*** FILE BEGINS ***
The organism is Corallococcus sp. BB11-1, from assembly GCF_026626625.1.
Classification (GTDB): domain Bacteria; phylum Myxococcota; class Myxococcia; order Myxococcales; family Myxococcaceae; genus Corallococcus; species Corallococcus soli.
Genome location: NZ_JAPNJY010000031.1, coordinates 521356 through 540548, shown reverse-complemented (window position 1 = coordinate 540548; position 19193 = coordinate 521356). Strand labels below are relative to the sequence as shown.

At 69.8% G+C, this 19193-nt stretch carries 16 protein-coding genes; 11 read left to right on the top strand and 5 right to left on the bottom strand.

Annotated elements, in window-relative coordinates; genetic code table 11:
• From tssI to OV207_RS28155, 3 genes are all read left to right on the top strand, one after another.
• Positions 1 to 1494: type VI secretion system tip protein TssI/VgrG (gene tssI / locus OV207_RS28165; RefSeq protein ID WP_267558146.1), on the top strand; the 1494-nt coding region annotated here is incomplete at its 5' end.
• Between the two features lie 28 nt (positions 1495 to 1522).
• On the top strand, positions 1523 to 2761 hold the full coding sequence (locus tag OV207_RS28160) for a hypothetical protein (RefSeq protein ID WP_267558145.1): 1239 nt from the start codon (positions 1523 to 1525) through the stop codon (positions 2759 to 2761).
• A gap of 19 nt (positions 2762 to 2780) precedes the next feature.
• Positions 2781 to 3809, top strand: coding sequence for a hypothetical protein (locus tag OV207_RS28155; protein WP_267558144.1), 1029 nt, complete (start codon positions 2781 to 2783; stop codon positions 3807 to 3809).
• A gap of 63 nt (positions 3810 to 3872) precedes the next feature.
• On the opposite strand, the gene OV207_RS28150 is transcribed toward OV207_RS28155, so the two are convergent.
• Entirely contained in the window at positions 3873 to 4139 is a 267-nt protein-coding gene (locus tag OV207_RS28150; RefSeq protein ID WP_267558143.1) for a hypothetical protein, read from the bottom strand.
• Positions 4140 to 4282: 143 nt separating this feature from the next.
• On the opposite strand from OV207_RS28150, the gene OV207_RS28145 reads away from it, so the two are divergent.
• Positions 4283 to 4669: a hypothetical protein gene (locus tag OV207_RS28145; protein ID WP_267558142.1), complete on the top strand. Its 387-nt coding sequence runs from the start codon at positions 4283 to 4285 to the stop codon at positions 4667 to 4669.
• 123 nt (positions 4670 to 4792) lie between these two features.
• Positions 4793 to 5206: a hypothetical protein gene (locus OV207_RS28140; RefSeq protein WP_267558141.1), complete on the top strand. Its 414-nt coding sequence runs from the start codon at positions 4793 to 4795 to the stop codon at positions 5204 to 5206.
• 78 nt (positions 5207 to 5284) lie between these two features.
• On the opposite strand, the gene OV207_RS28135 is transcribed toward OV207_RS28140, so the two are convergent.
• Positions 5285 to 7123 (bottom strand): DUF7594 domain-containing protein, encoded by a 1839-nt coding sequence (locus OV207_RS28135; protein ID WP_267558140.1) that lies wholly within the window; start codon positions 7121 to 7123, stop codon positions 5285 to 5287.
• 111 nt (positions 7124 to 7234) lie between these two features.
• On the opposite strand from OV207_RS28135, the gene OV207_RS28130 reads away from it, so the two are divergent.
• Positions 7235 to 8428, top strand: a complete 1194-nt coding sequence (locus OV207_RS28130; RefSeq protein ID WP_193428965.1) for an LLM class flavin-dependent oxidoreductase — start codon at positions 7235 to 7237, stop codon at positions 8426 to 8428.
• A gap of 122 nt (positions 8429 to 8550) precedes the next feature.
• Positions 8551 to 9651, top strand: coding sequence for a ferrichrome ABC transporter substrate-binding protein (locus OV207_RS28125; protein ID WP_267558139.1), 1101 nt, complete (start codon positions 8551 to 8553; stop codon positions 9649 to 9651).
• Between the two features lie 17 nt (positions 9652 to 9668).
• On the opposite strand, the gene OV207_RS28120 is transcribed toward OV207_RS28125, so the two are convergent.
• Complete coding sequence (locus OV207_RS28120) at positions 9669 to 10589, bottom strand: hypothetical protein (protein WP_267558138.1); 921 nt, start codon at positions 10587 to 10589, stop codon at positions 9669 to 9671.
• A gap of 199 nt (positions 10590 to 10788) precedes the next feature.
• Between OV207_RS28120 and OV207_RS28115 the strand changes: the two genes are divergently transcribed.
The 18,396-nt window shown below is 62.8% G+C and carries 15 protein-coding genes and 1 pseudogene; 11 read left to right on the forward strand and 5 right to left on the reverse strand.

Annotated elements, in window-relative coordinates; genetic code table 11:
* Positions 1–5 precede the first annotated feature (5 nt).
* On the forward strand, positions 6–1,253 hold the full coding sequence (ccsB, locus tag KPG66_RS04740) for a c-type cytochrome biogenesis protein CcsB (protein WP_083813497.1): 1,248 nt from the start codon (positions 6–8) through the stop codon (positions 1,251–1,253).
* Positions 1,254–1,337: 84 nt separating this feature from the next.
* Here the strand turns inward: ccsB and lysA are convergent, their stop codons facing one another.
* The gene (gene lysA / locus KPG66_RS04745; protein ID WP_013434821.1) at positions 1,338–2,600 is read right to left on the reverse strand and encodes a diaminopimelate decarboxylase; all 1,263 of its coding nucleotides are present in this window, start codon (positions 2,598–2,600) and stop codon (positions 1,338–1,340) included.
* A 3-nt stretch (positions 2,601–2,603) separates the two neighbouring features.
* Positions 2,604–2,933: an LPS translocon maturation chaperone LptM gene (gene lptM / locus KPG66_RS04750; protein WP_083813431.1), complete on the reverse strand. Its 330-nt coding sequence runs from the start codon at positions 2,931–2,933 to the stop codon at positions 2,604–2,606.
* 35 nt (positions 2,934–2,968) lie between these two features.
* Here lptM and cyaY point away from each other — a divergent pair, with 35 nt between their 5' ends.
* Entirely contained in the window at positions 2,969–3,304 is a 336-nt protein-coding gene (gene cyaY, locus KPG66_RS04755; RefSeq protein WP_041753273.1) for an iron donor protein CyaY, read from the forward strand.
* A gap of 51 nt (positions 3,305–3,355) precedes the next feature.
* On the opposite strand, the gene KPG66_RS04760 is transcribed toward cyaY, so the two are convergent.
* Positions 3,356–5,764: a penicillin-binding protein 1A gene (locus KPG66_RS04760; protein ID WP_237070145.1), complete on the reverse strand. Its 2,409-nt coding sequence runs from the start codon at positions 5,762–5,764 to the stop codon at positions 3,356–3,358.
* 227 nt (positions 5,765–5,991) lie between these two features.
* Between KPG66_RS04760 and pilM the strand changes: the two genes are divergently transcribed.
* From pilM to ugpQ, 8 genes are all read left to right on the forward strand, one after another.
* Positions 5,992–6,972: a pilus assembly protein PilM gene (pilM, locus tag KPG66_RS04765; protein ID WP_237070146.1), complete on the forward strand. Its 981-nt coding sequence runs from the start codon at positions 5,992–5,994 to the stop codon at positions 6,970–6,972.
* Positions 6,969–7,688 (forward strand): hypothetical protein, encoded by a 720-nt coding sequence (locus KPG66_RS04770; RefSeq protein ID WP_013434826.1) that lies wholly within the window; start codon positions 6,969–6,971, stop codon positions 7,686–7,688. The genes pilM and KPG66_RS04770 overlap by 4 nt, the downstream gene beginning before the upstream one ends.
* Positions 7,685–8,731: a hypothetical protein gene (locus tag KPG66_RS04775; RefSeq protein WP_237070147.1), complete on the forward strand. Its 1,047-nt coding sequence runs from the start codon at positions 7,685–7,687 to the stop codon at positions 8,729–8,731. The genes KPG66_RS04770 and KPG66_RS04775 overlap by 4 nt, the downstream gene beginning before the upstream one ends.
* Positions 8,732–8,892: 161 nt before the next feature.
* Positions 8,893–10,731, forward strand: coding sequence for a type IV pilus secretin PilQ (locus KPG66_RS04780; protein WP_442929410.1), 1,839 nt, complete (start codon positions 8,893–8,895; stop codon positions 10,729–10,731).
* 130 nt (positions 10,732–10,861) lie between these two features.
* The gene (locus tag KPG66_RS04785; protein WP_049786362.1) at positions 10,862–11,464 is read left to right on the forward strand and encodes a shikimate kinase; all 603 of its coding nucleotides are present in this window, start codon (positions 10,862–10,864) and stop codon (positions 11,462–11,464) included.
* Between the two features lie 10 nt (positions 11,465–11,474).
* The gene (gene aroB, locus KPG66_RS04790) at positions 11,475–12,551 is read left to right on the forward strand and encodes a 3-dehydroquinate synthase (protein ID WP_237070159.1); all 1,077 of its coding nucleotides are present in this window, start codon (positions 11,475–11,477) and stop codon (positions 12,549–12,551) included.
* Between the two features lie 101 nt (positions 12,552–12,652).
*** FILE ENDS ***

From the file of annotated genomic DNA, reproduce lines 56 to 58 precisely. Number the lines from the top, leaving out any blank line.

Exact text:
* 130 nt (positions 10,732–10,861) lie between these two features.
* The gene (locus tag KPG66_RS04785; protein WP_049786362.1) at positions 10,862–11,464 is read left to right on the forward strand and encodes a shikimate kinase; all 603 of its coding nucleotides are present in this window, start codon (positions 10,862–10,864) and stop codon (positions 11,462–11,464) included.
* Between the two features lie 10 nt (positions 11,465–11,474).